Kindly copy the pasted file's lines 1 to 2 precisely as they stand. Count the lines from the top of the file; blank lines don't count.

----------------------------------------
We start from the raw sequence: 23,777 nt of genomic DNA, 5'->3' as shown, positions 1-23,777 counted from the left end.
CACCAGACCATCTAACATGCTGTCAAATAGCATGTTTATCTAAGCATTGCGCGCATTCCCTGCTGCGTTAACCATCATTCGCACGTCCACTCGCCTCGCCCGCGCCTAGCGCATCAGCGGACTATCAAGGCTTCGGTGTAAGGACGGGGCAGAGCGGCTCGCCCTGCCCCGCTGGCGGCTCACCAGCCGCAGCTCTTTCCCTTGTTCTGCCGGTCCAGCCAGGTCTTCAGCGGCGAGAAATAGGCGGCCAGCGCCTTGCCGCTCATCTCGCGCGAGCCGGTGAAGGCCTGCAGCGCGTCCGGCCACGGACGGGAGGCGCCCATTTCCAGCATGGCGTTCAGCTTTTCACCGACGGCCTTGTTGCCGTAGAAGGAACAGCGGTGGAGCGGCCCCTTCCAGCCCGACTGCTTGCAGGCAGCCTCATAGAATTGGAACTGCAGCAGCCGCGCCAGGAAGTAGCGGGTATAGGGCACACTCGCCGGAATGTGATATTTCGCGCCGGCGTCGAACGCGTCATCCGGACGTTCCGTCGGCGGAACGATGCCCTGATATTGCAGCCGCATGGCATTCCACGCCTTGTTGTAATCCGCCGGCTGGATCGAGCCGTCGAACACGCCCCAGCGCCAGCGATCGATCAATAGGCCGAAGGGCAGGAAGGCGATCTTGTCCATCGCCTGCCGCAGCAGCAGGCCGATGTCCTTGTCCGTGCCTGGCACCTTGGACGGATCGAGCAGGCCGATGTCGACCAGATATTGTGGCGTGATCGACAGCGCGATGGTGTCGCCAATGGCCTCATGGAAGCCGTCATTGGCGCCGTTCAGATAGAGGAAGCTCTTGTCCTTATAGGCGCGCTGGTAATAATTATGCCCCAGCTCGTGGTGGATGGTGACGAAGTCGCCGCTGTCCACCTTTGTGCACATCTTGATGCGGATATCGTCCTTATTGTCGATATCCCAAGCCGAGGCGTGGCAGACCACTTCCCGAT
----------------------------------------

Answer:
We start from the raw sequence: 23,777 nt of genomic DNA, 5'->3' as shown, positions 1-23,777 counted from the left end.
CACCAGACCATCTAACATGCTGTCAAATAGCATGTTTATCTAAGCATTGCGCGCATTCCCTGCTGCGTTAACCATCATTCGCACGTCCACTCGCCTCGCCCGCGCCTAGCGCATCAGCGGACTATCAAGGCTTCGGTGTAAGGACGGGGCAGAGCGGCTCGCCCTGCCCCGCTGGCGGCTCACCAGCCGCAGCTCTTTCCCTTGTTCTGCCGGTCCAGCCAGGTCTTCAGCGGCGAGAAATAGGCGGCCAGCGCCTTGCCGCTCATCTCGCGCGAGCCGGTGAAGGCCTGCAGCGCGTCCGGCCACGGACGGGAGGCGCCCATTTCCAGCATGGCGTTCAGCTTTTCACCGACGGCCTTGTTGCCGTAGAAGGAACAGCGGTGGAGCGGCCCCTTCCAGCCCGACTGCTTGCAGGCAGCCTCATAGAATTGGAACTGCAGCAGCCGCGCCAGGAAGTAGCGGGTATAGGGCACACTCGCCGGAATGTGATATTTCGCGCCGGCGTCGAACGCGTCATCCGGACGTTCCGTCGGCGGAACGATGCCCTGATATTGCAGCCGCATGGCATTCCACGCCTTGTTGTAATCCGCCGGCTGGATCGAGCCGTCGAACACGCCCCAGCGCCAGCGATCGATCAATAGGCCGAAGGGCAGGAAGGCGATCTTGTCCATCGCCTGCCGCAGCAGCAGGCCGATGTCCTTGTCCGTGCCTGGCACCTTGGACGGATCGAGCAGGCCGATGTCGACCAGATATTGTGGCGTGATCGACAGCGCGATGGTGTCGCCAATGGCCTCATGGAAGCCGTCATTGGCGCCGTTCAGATAGAGGAAGCTCTTGTCCTTATAGGCGCGCTGGTAATAATTATGCCCCAGCTCGTGGTGGATGGTGACGAAGTCGCCGCTGTCCACCTTTGTGCACATCTTGATGCGGATATCGTCCTTATTGTCGATATCCCAAGCCGAGGCGTGGCAGACCACTTCCCGAT